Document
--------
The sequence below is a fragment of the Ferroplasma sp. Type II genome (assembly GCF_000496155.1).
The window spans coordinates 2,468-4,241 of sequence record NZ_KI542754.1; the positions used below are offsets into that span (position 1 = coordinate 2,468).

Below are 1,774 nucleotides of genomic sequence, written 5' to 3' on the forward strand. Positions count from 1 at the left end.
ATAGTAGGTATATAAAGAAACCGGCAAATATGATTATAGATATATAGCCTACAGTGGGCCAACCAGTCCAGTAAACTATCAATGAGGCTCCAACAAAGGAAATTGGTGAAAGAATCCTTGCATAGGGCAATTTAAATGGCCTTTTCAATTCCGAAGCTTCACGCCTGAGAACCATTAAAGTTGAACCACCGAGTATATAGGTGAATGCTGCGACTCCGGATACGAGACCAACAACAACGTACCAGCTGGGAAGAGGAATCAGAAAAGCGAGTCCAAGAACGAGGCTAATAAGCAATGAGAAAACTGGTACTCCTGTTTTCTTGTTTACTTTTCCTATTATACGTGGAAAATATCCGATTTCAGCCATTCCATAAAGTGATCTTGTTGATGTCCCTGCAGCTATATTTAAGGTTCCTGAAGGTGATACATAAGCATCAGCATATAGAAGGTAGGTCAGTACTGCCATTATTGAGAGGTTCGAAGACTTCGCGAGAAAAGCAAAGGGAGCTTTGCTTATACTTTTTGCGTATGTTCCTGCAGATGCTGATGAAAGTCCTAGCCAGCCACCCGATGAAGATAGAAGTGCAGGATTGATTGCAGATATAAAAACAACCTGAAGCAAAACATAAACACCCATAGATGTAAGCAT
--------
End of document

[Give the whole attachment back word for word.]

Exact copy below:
The sequence below is a fragment of the Ferroplasma sp. Type II genome (assembly GCF_000496155.1).
The window spans coordinates 2,468-4,241 of sequence record NZ_KI542754.1; the positions used below are offsets into that span (position 1 = coordinate 2,468).

Below are 1,774 nucleotides of genomic sequence, written 5' to 3' on the forward strand. Positions count from 1 at the left end.
ATAGTAGGTATATAAAGAAACCGGCAAATATGATTATAGATATATAGCCTACAGTGGGCCAACCAGTCCAGTAAACTATCAATGAGGCTCCAACAAAGGAAATTGGTGAAAGAATCCTTGCATAGGGCAATTTAAATGGCCTTTTCAATTCCGAAGCTTCACGCCTGAGAACCATTAAAGTTGAACCACCGAGTATATAGGTGAATGCTGCGACTCCGGATACGAGACCAACAACAACGTACCAGCTGGGAAGAGGAATCAGAAAAGCGAGTCCAAGAACGAGGCTAATAAGCAATGAGAAAACTGGTACTCCTGTTTTCTTGTTTACTTTTCCTATTATACGTGGAAAATATCCGATTTCAGCCATTCCATAAAGTGATCTTGTTGATGTCCCTGCAGCTATATTTAAGGTTCCTGAAGGTGATACATAAGCATCAGCATATAGAAGGTAGGTCAGTACTGCCATTATTGAGAGGTTCGAAGACTTCGCGAGAAAAGCAAAGGGAGCTTTGCTTATACTTTTTGCGTATGTTCCTGCAGATGCTGATGAAAGTCCTAGCCAGCCACCCGATGAAGATAGAAGTGCAGGATTGATTGCAGATATAAAAACAACCTGAAGCAAAACATAAACACCCATAGATGTAAGCAT